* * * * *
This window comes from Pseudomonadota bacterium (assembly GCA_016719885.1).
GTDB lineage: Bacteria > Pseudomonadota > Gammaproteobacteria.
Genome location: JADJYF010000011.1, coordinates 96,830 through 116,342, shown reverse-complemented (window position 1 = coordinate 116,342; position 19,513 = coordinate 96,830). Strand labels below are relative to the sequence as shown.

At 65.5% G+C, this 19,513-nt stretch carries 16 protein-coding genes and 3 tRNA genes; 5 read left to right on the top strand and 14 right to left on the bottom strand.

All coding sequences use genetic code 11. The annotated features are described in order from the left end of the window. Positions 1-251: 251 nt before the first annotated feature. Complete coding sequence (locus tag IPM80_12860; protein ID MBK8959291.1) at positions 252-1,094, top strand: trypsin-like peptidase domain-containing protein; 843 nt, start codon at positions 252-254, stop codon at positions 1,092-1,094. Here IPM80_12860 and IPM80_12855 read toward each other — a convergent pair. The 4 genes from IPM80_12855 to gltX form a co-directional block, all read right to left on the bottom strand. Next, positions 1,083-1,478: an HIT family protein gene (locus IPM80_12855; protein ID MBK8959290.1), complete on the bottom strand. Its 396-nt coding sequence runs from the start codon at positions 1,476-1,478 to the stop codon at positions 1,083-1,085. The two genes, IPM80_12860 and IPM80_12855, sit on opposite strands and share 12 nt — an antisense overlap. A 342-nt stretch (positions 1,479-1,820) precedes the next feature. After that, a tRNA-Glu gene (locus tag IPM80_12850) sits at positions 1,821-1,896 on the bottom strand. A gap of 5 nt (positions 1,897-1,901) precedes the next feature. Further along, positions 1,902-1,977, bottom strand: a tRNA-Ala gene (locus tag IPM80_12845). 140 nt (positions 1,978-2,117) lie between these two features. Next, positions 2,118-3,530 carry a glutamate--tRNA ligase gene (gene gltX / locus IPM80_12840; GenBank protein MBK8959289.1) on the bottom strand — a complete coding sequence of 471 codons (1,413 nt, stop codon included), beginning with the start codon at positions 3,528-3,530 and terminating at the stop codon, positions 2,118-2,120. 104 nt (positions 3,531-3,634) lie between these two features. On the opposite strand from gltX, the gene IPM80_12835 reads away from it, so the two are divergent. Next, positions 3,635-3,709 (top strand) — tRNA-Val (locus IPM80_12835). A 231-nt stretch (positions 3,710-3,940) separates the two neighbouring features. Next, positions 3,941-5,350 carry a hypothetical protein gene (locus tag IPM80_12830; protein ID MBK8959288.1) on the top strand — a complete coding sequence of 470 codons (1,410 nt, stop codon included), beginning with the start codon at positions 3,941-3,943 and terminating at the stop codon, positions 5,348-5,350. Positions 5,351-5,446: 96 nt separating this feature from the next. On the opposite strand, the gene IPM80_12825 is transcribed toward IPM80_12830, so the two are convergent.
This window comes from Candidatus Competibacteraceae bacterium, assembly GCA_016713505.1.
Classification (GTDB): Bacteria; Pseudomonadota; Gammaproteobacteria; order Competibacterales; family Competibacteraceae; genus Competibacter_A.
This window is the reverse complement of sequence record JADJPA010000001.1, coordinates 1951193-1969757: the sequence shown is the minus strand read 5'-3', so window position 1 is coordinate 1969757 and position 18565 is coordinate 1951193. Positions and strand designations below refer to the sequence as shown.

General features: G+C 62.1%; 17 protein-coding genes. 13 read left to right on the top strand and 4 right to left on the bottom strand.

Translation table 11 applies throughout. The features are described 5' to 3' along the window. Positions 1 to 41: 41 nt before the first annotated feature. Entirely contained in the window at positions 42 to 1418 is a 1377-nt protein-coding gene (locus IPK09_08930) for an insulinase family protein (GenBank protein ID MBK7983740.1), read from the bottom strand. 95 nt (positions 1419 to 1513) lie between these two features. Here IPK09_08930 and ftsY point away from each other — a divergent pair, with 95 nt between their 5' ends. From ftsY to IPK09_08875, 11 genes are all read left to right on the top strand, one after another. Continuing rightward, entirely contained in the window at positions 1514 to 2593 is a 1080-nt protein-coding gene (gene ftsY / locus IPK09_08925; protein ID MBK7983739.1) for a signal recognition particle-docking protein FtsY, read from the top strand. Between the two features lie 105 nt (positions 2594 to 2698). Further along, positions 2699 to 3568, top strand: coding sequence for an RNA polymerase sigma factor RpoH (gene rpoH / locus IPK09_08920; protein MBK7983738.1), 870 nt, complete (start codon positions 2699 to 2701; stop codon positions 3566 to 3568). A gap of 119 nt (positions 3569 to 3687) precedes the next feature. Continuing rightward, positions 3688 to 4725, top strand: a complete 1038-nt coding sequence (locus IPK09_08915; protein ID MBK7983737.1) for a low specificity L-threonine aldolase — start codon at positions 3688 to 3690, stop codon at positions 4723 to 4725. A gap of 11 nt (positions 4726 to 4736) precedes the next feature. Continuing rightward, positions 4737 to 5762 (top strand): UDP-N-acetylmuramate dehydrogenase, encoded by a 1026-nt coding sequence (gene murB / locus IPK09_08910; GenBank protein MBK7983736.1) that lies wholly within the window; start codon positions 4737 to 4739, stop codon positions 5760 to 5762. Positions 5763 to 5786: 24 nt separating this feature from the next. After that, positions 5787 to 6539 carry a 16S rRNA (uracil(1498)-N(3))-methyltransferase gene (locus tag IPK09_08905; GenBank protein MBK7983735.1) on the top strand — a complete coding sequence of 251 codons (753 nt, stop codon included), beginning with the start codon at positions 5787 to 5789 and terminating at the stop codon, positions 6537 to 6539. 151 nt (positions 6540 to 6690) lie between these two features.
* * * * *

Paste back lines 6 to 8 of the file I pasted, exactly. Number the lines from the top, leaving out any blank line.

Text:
This window comes from Candidatus Competibacteraceae bacterium, assembly GCA_016713505.1.
Classification (GTDB): Bacteria; Pseudomonadota; Gammaproteobacteria; order Competibacterales; family Competibacteraceae; genus Competibacter_A.
This window is the reverse complement of sequence record JADJPA010000001.1, coordinates 1951193-1969757: the sequence shown is the minus strand read 5'-3', so window position 1 is coordinate 1969757 and position 18565 is coordinate 1951193. Positions and strand designations below refer to the sequence as shown.